Mother falsely claimed benefits to pay for second home

Wanted to be in catchment for a better school

Updated: 
Rejiya Mukith

A mother of four has been found guilty of falsely claiming £35,000 in benefits - to buy a second home that would get her children into a good school.

Rejiya Mukith, from Ipswich in Suffolk, lied about her financial situation to claim income support for nine and a half years.

She used the money to finance the purchase of a home in the catchment area of Northgate High School which is rated 'good' by Ofsted. And she even went on to rent out the second property for £450 a month, without telling the Department for Work and Pensions (DWP).

Speaking in mitigation, Mukith's lawyer said that she came from a strict Muslim background and hadn't been allowed to work since getting married at 17. She was, though, still expected to provide for her children while her husband was away on long business trips.

The house Rejiya Mukith bought

However, judge Rupert Overbury sentenced her to a 12-month prison sentence suspended for two years.

Parents will go to great lengths to get their children into the right school. More than one in four families has moved house to be in the right catchment area, a recent survey from Santander Mortgages found - and almost half of families in London.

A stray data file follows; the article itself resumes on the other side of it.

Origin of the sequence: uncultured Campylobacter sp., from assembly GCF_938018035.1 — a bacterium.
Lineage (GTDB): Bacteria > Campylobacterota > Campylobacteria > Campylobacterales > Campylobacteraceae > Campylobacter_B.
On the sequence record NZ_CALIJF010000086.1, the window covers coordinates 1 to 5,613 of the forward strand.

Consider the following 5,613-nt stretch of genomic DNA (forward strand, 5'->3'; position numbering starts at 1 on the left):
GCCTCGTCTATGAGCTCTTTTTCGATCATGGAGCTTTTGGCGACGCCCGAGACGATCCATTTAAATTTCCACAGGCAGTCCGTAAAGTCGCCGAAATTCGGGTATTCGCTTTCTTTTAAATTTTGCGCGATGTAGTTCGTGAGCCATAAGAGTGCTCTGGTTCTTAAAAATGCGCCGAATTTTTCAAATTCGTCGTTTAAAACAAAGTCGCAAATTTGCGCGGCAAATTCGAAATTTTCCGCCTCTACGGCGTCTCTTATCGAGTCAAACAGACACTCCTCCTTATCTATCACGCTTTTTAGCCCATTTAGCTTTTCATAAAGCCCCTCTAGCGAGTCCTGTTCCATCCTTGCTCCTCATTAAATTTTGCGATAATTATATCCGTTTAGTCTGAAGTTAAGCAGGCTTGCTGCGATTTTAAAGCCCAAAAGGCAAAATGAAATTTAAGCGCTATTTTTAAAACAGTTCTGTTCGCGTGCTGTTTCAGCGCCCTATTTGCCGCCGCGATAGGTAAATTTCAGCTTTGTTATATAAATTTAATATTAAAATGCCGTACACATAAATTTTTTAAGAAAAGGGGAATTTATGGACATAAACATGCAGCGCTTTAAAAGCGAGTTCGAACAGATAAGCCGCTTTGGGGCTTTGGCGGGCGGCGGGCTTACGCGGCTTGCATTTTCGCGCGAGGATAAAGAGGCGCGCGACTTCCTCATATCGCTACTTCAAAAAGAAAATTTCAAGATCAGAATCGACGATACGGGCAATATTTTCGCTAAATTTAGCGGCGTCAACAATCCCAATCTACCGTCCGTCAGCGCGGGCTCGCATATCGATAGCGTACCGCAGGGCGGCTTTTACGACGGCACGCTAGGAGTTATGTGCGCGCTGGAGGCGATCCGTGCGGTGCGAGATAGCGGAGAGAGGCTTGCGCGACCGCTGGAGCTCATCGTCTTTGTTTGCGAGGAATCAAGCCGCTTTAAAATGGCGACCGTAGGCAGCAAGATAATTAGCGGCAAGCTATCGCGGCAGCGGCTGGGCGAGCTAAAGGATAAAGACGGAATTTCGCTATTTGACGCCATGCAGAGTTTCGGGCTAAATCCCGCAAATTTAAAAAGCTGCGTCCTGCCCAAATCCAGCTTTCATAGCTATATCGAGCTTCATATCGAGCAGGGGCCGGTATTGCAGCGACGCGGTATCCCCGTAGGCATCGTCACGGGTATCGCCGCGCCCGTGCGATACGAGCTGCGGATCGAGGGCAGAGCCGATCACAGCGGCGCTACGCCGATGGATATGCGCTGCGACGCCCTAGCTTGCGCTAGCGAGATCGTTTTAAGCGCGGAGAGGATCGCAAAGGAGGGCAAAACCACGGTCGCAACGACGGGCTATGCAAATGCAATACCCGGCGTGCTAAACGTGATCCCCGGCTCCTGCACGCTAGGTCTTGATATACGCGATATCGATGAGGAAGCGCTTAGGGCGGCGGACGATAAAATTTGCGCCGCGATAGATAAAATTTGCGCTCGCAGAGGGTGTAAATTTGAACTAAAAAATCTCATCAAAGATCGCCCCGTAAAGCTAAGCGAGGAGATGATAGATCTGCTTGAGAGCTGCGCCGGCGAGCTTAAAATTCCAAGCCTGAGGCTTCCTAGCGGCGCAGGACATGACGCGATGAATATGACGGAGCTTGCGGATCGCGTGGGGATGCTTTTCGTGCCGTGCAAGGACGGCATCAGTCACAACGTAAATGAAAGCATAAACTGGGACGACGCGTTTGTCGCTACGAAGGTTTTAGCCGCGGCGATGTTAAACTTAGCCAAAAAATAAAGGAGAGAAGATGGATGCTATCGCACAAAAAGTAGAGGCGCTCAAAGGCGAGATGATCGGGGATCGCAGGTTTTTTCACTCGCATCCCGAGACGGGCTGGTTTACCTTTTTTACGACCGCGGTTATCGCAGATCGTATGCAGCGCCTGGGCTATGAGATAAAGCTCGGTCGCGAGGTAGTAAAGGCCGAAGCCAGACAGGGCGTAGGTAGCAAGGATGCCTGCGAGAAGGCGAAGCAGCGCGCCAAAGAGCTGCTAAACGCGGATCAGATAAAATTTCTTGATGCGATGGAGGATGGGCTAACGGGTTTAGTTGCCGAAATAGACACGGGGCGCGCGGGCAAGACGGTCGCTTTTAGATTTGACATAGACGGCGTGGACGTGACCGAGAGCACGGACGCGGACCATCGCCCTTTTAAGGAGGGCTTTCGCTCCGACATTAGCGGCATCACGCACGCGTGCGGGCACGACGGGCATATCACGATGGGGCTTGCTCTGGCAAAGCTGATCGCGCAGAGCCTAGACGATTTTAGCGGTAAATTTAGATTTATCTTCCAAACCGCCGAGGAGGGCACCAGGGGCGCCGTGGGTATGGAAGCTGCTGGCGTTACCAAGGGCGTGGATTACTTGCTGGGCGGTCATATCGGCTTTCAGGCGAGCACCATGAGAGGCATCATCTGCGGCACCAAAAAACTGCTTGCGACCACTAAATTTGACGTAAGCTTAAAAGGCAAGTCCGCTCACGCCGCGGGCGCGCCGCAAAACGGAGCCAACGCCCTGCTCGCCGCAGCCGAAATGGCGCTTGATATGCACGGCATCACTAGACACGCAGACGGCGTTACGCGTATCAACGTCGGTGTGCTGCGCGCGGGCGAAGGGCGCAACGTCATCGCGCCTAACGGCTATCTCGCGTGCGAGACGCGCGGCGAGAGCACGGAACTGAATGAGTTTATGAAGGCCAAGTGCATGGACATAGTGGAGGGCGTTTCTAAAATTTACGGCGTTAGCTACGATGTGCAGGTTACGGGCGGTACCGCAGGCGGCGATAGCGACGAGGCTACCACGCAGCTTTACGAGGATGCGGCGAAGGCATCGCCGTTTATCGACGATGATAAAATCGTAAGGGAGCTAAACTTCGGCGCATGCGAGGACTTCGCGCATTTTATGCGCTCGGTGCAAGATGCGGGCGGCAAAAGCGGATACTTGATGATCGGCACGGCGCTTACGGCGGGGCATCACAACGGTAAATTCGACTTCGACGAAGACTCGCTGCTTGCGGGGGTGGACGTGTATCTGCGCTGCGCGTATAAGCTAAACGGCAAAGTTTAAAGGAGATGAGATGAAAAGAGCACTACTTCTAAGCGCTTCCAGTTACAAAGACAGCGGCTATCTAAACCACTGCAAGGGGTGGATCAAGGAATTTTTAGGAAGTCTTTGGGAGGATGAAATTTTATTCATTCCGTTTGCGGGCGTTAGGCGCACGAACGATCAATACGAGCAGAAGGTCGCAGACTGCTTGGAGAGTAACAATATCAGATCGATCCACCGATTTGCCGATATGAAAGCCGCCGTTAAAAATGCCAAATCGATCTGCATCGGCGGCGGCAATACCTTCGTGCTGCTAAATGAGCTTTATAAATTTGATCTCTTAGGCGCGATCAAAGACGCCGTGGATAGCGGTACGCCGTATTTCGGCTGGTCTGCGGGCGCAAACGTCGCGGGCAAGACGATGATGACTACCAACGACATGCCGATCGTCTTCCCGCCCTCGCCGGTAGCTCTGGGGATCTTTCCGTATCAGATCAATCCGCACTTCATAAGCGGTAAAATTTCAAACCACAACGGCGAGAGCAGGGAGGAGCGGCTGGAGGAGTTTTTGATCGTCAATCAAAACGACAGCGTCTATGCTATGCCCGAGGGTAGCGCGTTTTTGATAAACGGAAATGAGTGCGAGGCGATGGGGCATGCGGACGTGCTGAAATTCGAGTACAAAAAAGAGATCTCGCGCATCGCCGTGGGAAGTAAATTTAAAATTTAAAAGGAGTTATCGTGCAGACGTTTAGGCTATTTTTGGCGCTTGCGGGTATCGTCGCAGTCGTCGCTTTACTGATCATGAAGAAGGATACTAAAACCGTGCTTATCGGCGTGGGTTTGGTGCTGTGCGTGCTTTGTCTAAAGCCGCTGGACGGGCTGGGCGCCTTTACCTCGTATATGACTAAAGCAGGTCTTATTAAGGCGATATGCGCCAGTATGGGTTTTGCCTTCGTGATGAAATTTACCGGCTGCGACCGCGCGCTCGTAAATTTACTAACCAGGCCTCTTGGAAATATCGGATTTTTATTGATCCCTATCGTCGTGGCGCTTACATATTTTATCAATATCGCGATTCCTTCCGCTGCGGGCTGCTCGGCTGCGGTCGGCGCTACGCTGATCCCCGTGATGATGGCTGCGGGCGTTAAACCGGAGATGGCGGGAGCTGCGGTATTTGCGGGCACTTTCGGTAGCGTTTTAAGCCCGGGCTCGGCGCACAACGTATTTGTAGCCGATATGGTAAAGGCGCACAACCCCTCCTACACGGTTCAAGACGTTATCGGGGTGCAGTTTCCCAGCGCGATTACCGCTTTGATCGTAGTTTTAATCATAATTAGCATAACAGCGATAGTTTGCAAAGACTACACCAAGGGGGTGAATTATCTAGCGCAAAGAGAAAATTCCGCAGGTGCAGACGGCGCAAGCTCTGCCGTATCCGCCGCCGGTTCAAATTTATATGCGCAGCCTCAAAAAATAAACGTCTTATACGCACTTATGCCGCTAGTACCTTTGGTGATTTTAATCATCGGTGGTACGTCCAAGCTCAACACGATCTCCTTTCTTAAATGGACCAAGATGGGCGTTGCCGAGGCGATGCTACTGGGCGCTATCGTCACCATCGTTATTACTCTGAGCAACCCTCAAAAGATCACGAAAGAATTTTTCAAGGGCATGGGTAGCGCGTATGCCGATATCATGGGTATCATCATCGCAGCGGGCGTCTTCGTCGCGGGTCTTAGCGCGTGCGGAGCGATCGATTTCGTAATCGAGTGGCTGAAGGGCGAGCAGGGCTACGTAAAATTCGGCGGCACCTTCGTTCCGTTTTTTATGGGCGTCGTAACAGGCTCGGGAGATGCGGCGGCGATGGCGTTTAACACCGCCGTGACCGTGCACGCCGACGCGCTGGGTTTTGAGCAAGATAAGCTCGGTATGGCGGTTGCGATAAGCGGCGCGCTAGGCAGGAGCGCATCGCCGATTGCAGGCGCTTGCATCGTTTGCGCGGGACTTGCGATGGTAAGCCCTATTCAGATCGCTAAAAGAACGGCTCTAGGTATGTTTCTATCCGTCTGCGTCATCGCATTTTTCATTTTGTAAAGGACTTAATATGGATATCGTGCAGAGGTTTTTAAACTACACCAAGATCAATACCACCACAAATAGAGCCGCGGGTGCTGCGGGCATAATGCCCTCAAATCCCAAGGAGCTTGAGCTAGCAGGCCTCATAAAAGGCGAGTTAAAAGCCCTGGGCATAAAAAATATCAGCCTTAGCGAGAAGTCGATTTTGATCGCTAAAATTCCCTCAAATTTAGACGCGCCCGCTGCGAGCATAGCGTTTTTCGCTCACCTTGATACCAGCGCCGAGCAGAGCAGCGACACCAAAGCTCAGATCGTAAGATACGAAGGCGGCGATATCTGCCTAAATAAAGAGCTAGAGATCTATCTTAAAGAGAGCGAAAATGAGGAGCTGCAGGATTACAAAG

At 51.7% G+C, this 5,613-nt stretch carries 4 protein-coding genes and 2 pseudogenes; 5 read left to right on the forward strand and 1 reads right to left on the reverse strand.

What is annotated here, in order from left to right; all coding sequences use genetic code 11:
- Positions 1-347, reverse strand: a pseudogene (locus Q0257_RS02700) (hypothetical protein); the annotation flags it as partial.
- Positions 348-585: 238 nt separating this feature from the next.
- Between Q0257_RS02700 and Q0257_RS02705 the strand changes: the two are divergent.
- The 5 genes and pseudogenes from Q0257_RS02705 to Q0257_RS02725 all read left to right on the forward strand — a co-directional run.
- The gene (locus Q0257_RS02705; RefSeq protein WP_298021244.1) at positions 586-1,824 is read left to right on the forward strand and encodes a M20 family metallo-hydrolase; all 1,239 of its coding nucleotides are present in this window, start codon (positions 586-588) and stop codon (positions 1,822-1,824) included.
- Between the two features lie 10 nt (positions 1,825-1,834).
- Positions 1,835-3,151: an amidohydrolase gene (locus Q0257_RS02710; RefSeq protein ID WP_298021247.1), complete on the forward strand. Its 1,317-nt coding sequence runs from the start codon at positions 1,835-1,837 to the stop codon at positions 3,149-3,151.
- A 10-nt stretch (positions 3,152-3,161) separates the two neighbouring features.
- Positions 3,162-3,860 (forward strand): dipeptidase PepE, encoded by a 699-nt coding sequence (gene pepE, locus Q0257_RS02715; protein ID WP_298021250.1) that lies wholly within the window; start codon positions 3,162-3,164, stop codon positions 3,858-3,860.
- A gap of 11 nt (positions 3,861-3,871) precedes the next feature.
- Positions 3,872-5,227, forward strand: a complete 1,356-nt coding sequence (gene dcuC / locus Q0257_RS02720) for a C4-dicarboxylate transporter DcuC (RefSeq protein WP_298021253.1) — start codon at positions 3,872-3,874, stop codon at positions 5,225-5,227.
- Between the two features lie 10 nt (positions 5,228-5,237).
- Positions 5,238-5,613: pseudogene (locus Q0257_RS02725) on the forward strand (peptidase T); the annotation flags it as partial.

And they pay a big premium to do it, with a Lloyds bank study putting the cost of living near a top state school at an average of £53,000 extra.

Many, though, use shadier tactics by lying about where they live. An ITV News investigation recently revealed that nearly 600 applications to London schools have been rejected because of false or inaccurate addresses in the past five years.

Usually, the fraud involved pretending to live at a friend or other family member's address. Others rented rooms or flats on a temporary basis until their children were given a place.

Some local authorities have even set up special investigations units to catch out parents who lie. Indeed, in 2008 Poole Borough Council admitted it had been tailing three families and spying on them at home. It tried to defend its actions by citing anti-terrorism legislation - but a court ruled this wasn't allowed.


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